Catalonia on streets after Spain’s arrests

Catalonia on streets after Spain’s arrests

Catalonia on streets after Spain’s arrests Thousands gathered on Sept. 21 at the gates of Catalonia's regional judicial body in Barcelona to demand the release of a dozen officials arrested in connection with a vote on independence that Spanish authorities are challenging as illegal.

The demonstrators answered a call by pro-independence civic groups to stage long-term street protests against the police surprise crackdown one day earlier.

Acting on a judge's orders, police seized 10 million ballot papers and arrested at least 12 people, mostly Catalan government officials, suspected of coordinating the referendum. The arrests were the first involving Catalan officials since the campaign to hold an independence vote began in earnest in 2011.

Catalan Vice President Oriol Junqueras acknowledged that the crackdown had disrupted the referendum plans. 

"It's evident that we won't be able to vote like we have done in the past," Junqueras told broadcaster TV3.
Even so, he remained confident there will be a large turnout of Catalans on Oct. 1 - whatever form the vote takes. Pro-independence leaders have insisted the ballot will go ahead despite the obstacles.

With tension mounting 10 days before the planned vote, Spanish authorities contracted three ships usually used as ferries and brought them to northeastern Spain to provide accommodation for the additional security forces being deployed in the region. Authorities have not disclosed how many officers will be on duty.

The Catalan National Assembly, a driving force behind the secession movement, urged people to gather at noon Sept. 21 outside the region's justice tribunal and bring tents if needed.

By midday, the protesting crowds filled a square the size of two soccer fields. Many wrapped themselves in the "estelada" flag.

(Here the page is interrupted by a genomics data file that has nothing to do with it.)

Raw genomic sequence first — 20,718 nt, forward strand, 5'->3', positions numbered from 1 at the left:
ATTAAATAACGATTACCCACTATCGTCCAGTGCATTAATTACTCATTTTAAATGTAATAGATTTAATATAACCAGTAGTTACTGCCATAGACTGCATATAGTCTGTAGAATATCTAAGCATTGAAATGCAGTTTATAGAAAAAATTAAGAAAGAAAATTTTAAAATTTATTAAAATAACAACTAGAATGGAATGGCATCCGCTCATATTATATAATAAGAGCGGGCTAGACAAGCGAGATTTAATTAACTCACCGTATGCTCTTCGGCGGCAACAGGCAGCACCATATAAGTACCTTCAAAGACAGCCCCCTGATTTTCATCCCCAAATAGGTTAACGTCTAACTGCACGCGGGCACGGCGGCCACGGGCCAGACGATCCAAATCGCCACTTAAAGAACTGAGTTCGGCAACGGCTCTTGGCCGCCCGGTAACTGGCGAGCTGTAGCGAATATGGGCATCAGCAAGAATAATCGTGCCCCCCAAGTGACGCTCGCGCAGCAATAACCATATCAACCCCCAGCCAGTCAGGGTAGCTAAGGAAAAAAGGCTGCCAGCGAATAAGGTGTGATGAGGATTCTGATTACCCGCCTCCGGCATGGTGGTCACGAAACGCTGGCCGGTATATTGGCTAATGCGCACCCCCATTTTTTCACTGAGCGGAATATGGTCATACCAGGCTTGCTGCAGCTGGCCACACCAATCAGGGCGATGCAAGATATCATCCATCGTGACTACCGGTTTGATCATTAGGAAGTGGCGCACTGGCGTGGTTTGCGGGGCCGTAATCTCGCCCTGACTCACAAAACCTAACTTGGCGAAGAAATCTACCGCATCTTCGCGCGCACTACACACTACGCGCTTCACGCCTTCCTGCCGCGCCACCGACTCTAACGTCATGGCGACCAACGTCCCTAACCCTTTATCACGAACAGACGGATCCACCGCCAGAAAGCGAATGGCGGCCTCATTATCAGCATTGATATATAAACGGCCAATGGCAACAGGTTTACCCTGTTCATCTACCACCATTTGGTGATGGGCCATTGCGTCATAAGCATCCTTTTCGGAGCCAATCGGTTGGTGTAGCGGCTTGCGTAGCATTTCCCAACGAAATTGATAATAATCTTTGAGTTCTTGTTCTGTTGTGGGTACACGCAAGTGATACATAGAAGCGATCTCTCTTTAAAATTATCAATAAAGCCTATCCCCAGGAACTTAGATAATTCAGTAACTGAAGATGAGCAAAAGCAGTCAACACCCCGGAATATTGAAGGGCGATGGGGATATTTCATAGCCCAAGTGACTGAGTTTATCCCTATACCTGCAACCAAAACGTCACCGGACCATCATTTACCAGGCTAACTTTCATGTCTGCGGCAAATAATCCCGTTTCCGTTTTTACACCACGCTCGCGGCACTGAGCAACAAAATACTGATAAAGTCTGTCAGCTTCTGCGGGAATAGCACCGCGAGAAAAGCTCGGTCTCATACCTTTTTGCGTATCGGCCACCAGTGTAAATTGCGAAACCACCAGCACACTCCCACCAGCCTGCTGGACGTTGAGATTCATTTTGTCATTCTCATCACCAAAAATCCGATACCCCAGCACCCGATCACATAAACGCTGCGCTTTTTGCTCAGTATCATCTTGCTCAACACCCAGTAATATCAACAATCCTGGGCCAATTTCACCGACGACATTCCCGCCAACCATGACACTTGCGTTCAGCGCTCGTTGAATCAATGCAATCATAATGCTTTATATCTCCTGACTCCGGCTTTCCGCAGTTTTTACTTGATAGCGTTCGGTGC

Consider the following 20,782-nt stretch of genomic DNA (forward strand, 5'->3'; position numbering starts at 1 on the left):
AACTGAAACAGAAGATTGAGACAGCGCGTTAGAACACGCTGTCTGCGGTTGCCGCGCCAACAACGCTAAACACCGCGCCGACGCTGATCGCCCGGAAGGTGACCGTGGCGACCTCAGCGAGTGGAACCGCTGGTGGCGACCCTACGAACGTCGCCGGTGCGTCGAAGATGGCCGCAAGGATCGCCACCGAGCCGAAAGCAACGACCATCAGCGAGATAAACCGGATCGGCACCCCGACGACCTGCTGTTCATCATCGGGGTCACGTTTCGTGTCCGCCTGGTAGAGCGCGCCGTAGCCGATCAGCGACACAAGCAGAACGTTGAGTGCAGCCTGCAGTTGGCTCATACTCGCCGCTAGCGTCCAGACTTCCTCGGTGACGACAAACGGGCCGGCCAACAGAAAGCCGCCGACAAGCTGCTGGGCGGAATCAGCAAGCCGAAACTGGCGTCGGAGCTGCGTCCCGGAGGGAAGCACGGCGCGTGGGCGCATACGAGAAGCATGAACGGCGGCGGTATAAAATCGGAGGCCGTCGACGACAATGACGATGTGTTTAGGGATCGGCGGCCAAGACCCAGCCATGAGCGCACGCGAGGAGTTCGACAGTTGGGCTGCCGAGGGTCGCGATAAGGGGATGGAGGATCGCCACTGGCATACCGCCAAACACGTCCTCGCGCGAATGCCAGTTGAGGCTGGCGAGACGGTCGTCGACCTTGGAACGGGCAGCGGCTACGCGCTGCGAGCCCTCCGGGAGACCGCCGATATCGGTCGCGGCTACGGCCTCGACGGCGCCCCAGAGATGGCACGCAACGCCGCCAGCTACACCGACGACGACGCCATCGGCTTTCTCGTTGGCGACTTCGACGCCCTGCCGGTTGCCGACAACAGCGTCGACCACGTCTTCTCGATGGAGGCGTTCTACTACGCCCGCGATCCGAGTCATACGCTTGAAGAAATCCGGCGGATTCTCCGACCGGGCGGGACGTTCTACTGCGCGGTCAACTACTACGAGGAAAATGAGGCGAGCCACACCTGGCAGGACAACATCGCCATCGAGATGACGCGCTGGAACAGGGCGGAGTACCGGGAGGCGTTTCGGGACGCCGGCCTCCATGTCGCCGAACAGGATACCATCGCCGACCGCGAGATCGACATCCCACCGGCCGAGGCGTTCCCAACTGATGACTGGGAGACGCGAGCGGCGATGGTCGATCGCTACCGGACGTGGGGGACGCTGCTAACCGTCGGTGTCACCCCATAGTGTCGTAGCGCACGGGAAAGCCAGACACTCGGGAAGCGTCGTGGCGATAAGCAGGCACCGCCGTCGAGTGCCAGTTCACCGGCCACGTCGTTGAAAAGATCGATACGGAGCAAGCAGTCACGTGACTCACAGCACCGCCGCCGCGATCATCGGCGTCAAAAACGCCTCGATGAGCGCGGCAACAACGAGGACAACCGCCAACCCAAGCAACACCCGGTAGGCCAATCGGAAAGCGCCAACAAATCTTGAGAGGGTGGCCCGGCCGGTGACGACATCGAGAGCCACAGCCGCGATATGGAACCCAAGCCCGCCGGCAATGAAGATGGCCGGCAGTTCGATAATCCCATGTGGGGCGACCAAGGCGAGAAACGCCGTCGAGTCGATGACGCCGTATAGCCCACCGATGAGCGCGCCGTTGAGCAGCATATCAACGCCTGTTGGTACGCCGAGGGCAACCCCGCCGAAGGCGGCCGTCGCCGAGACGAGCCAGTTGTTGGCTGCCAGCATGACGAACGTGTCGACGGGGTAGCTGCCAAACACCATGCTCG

"We will be here, peacefully but present, until all of the arrested walk out free," Assembly president Jordi Sanchez said.

‘Greater harm’

Spanish Prime Minister Mariano Rajoy, whose opposition to the referendum has the support of the main opposition Socialist party, has warned Catalan leaders of "greater harm" if they don't call off the referendum bid.

Spain's Constitutional Court said Sept. 21 it will begin fining 22 electoral board members appointed to oversee Catalonia's planned independence referendum between $7,200 and $14,400 a day as long as they fail to comply with a court order suspending the ballot. The fines will begin on Sept. 23.

Spanish Embassy ‘advises’ Turkish media on Catalan protest reports 

The press counsellor of the Spanish Embassy in Turkey, Eduardo Aguirre de Carcer, has sent a letter to Turkish media outlets regarding news on Catalonia’s recent decision to hold an independence referendum, bemoaning “information poisoning.” 

“[Some articles] don’t reflect the real views of the Spanish people and what is really happening in the country,” the letter sent on Sept. 22 read. 

“We think this is the result of a lack of confirmed information and extreme ‘information poisoning,’” it added. 

A collection of articles from the Spanish media were sent alongside the letter in order to “help differentiate between propaganda, which benefits Catalan authorities who direct this shameful attack on our democracy, and truth.”